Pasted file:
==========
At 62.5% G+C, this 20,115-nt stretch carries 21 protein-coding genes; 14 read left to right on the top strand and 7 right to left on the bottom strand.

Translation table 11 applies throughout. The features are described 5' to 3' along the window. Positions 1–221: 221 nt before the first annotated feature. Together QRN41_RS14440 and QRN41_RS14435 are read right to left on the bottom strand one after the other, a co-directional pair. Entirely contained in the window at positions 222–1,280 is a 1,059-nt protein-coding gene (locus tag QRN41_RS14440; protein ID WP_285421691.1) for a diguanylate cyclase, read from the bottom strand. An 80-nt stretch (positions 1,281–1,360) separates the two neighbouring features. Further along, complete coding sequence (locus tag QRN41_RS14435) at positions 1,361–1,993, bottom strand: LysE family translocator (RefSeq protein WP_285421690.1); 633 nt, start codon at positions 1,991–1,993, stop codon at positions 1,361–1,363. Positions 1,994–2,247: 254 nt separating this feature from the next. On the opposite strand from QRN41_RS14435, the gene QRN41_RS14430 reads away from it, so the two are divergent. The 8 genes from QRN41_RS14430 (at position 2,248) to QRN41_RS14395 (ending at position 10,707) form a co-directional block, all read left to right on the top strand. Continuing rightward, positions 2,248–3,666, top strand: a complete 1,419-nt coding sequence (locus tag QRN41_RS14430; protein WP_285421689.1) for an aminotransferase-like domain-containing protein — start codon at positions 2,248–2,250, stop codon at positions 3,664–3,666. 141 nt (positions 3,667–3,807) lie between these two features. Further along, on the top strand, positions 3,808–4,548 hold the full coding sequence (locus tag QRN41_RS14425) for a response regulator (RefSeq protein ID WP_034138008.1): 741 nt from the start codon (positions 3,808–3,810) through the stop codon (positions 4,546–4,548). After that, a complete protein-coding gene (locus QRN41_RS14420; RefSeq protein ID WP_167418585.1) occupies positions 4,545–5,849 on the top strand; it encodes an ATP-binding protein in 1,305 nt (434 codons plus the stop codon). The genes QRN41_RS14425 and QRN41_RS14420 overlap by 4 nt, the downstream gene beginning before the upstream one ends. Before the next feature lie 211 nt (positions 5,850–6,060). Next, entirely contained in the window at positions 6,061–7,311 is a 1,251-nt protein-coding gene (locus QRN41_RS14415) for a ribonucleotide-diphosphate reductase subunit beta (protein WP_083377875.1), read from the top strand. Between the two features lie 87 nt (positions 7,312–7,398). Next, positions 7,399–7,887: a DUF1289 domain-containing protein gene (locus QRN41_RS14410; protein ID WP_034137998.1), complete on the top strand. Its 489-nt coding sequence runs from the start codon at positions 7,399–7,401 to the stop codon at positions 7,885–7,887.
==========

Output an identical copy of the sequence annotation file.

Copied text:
At 62.5% G+C, this 20,115-nt stretch carries 21 protein-coding genes; 14 read left to right on the top strand and 7 right to left on the bottom strand.

Translation table 11 applies throughout. The features are described 5' to 3' along the window. Positions 1–221: 221 nt before the first annotated feature. Together QRN41_RS14440 and QRN41_RS14435 are read right to left on the bottom strand one after the other, a co-directional pair. Entirely contained in the window at positions 222–1,280 is a 1,059-nt protein-coding gene (locus tag QRN41_RS14440; protein ID WP_285421691.1) for a diguanylate cyclase, read from the bottom strand. An 80-nt stretch (positions 1,281–1,360) separates the two neighbouring features. Further along, complete coding sequence (locus tag QRN41_RS14435) at positions 1,361–1,993, bottom strand: LysE family translocator (RefSeq protein WP_285421690.1); 633 nt, start codon at positions 1,991–1,993, stop codon at positions 1,361–1,363. Positions 1,994–2,247: 254 nt separating this feature from the next. On the opposite strand from QRN41_RS14435, the gene QRN41_RS14430 reads away from it, so the two are divergent. The 8 genes from QRN41_RS14430 (at position 2,248) to QRN41_RS14395 (ending at position 10,707) form a co-directional block, all read left to right on the top strand. Continuing rightward, positions 2,248–3,666, top strand: a complete 1,419-nt coding sequence (locus tag QRN41_RS14430; protein WP_285421689.1) for an aminotransferase-like domain-containing protein — start codon at positions 2,248–2,250, stop codon at positions 3,664–3,666. 141 nt (positions 3,667–3,807) lie between these two features. Further along, on the top strand, positions 3,808–4,548 hold the full coding sequence (locus tag QRN41_RS14425) for a response regulator (RefSeq protein ID WP_034138008.1): 741 nt from the start codon (positions 3,808–3,810) through the stop codon (positions 4,546–4,548). After that, a complete protein-coding gene (locus QRN41_RS14420; RefSeq protein ID WP_167418585.1) occupies positions 4,545–5,849 on the top strand; it encodes an ATP-binding protein in 1,305 nt (434 codons plus the stop codon). The genes QRN41_RS14425 and QRN41_RS14420 overlap by 4 nt, the downstream gene beginning before the upstream one ends. Before the next feature lie 211 nt (positions 5,850–6,060). Next, entirely contained in the window at positions 6,061–7,311 is a 1,251-nt protein-coding gene (locus QRN41_RS14415) for a ribonucleotide-diphosphate reductase subunit beta (protein WP_083377875.1), read from the top strand. Between the two features lie 87 nt (positions 7,312–7,398). Next, positions 7,399–7,887: a DUF1289 domain-containing protein gene (locus QRN41_RS14410; protein ID WP_034137998.1), complete on the top strand. Its 489-nt coding sequence runs from the start codon at positions 7,399–7,401 to the stop codon at positions 7,885–7,887.